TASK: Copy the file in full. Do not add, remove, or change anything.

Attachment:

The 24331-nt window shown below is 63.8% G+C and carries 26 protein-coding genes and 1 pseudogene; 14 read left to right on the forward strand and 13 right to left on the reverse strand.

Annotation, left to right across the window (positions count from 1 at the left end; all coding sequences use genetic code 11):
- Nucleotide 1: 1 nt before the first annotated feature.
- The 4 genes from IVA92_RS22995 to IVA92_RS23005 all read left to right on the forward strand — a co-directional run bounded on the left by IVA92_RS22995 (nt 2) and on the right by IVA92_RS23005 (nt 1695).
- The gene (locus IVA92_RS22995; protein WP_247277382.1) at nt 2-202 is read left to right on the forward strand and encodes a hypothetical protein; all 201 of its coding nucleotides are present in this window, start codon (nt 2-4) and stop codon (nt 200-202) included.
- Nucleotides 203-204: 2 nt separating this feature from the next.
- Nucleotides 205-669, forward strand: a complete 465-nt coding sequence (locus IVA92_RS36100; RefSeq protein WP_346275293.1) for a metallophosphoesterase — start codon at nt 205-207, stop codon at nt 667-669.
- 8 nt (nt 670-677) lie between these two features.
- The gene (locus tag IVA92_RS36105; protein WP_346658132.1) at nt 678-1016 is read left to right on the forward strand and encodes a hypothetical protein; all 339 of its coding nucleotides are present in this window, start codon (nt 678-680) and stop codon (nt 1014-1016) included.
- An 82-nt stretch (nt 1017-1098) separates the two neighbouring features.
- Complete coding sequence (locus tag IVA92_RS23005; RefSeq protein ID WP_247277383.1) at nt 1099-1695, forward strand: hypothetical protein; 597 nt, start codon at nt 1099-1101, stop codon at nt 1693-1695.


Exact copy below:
The 24331-nt window shown below is 63.8% G+C and carries 26 protein-coding genes and 1 pseudogene; 14 read left to right on the forward strand and 13 right to left on the reverse strand.

Annotation, left to right across the window (positions count from 1 at the left end; all coding sequences use genetic code 11):
- Nucleotide 1: 1 nt before the first annotated feature.
- The 4 genes from IVA92_RS22995 to IVA92_RS23005 all read left to right on the forward strand — a co-directional run bounded on the left by IVA92_RS22995 (nt 2) and on the right by IVA92_RS23005 (nt 1695).
- The gene (locus IVA92_RS22995; protein WP_247277382.1) at nt 2-202 is read left to right on the forward strand and encodes a hypothetical protein; all 201 of its coding nucleotides are present in this window, start codon (nt 2-4) and stop codon (nt 200-202) included.
- Nucleotides 203-204: 2 nt separating this feature from the next.
- Nucleotides 205-669, forward strand: a complete 465-nt coding sequence (locus IVA92_RS36100; RefSeq protein WP_346275293.1) for a metallophosphoesterase — start codon at nt 205-207, stop codon at nt 667-669.
- 8 nt (nt 670-677) lie between these two features.
- The gene (locus tag IVA92_RS36105; protein WP_346658132.1) at nt 678-1016 is read left to right on the forward strand and encodes a hypothetical protein; all 339 of its coding nucleotides are present in this window, start codon (nt 678-680) and stop codon (nt 1014-1016) included.
- An 82-nt stretch (nt 1017-1098) separates the two neighbouring features.
- Complete coding sequence (locus tag IVA92_RS23005; RefSeq protein ID WP_247277383.1) at nt 1099-1695, forward strand: hypothetical protein; 597 nt, start codon at nt 1099-1101, stop codon at nt 1693-1695.